Shir Shabbat is Back!

Today was the first Shir Shabbat in over a month because we don’t meet when there’s a Bar or Bat Mitzvah. I think people must have missed it, because we had more than 20 people online, significantly more than usual.

Having Rabbi Aron as the Haftarah reader encouraged people to attend, too.

It’s good to be back to a normal rhythm.

Leave off the last “S” for Savings!

We got our PG&E bill for last month; since we were gone for almost the full billing period, we used amazingly little gas and electricity. We used so little gas that we were subject to their minimum transportation charge (13 cents per day), and our electricity usage was 200 kilowatt hours less than a typical month. Most of the reduction was due to cooking and lighting, but I had made a point of unplugging things like the subwoofer since it wasn’t going to be used while we were gone.

I was curious how much of a difference that made, so I dug out the Kill-a-Watt and tested; the subwoofer idles at about 15 watts, which adds up to almost 11 kWh during a month. It’s probably worth putting it on a smart outlet and only turning it on when the amplifier is active.

I could also consider putting the amplifier on a smart outlet and only turning it on when I need it, though I haven’t gotten around to finding out how much power it uses in idle mode. And then there’s the TV and the TiVo….

Shabbat Shalom!

Two is better than one, except when it isn’t

I’ve got two Macs which are “my main computer” – the Mac mini in the office and the MacBook Air that mostly lives in the kitchen except when it goes on vacation with us. My plan was to have the mini be the real main computer; the laptop would only have subsets of what was on the mini – some photos, some music, some programs, and of course, whatever photos I took on a trip until I could get them home to the real computer. I didn’t even get a Backblaze subscription for the laptop because it wasn’t supposed to have anything I cared about.

It was a great plan, but it didn’t work. I do most of my mail and web browsing on the laptop because it’s in the kitchen – and that means I download a lot of things to that system. And once in a while, I find myself writing a bit of code there. And of course, when we travel, photos go to the laptop.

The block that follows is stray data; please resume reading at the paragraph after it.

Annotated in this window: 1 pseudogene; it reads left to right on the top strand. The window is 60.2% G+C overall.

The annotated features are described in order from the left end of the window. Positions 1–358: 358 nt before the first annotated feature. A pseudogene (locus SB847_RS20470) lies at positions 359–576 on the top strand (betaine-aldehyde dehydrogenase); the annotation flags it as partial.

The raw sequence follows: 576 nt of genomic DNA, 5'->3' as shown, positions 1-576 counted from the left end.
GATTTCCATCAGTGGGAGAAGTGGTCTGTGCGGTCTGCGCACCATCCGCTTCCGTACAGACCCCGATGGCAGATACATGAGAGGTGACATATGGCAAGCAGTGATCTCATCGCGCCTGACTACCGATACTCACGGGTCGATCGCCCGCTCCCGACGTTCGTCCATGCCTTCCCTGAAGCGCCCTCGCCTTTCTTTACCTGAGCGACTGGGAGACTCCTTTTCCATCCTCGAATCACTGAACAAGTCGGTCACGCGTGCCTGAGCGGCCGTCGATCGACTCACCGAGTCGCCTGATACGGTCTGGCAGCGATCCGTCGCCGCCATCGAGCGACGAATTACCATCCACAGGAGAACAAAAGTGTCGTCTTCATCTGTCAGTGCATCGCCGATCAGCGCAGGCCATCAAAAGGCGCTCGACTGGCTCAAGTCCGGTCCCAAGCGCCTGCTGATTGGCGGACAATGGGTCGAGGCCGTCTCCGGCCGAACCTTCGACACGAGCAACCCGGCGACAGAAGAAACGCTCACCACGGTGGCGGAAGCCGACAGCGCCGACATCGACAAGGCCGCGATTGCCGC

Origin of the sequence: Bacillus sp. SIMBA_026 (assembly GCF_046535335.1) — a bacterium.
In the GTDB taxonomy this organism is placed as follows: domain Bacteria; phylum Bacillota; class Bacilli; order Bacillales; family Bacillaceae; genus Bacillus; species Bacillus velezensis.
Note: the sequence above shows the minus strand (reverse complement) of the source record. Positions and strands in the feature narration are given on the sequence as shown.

So this afternoon, I decided to make sure that everything on the laptop was, indeed, on the mini.

It wasn’t. And still isn’t, even after spending hours on the task, but I’m closer.

I was surprised by how many things were almost duplicated on the two machines – especially source code for various projects. I almost always create a Git repository for anything that’s going to live more than an afternoon, but I don’t put it on Github unless I plan to share it. Which sometimes meant I’d copy the repository from the mini to the laptop, work on it there, and never copy the changes back to the mini – and then sometimes I’d make a different set of changes there. So I spent a good bit of the afternoon resolving the differences – and making sure the code was up on Github for the future.

The strangest part of the day, though, was the way I did the work. I brought the laptop into the office and set it up under the monitor for the mini; then I used Forklift on the mini to get a view of both machines’ disks at once.

I did the actual fixing on the mini, with side-by-side terminal windows for the two machines; the one on the left was for the laptop and the one on the right was on the mini. I used the new Universal Control feature of Mac OS to do all the typing and mousing on the Magic Keyboard and Magic Trackpad attached to the mini. That meant that when I was typing into the terminal window for the mini, I was actually typing on the keyboard of the mini but using a terminal window hosted by the laptop that ran commands on the mini. Obvious, right?

As a wise person (not me!) once said, “there is no problem in Computer Science that can’t be solved by adding another level of indirection.”

Back on the trail

Today was the hottest day so far this year, getting well into the 80s. That didn’t stop us from taking a walk on the Los Gatos Creek Trail with the South Bay Striders this afternoon.

It was good to see some of the regulars who we hadn’t seen since early April, and even better to see a few new faces.

My face was covered with an N95 mask because I’m still positive (though the lines on the test strip are getting lighter!) and I haven’t yet reached the 10-day mark. Wearing the mask let me walk near other people and not feel like I was endangering them – but it also meant that I got VERY hot. I drank a lot of water on the walk, but probably not enough!

There weren’t many people in the parks adjacent to the trail – I suspect it was due to the weather. There were plenty of other walkers and bicyclists on the trail, though.

There was a new crop of goslings, too; they are really cute, and they aren’t adding a lot to the mess on the trail – yet.

Charging ahead!

Early this morning, I got an email from my thermostat alerting me that one of the remote sensors had a low battery.

The sensor uses a coin cell, and I have plenty of those, so I was ready.

It’s a good thing I was ready, because I got this email 23 seconds later:

At least I knew that the sensor hadn’t mysteriously gone missing!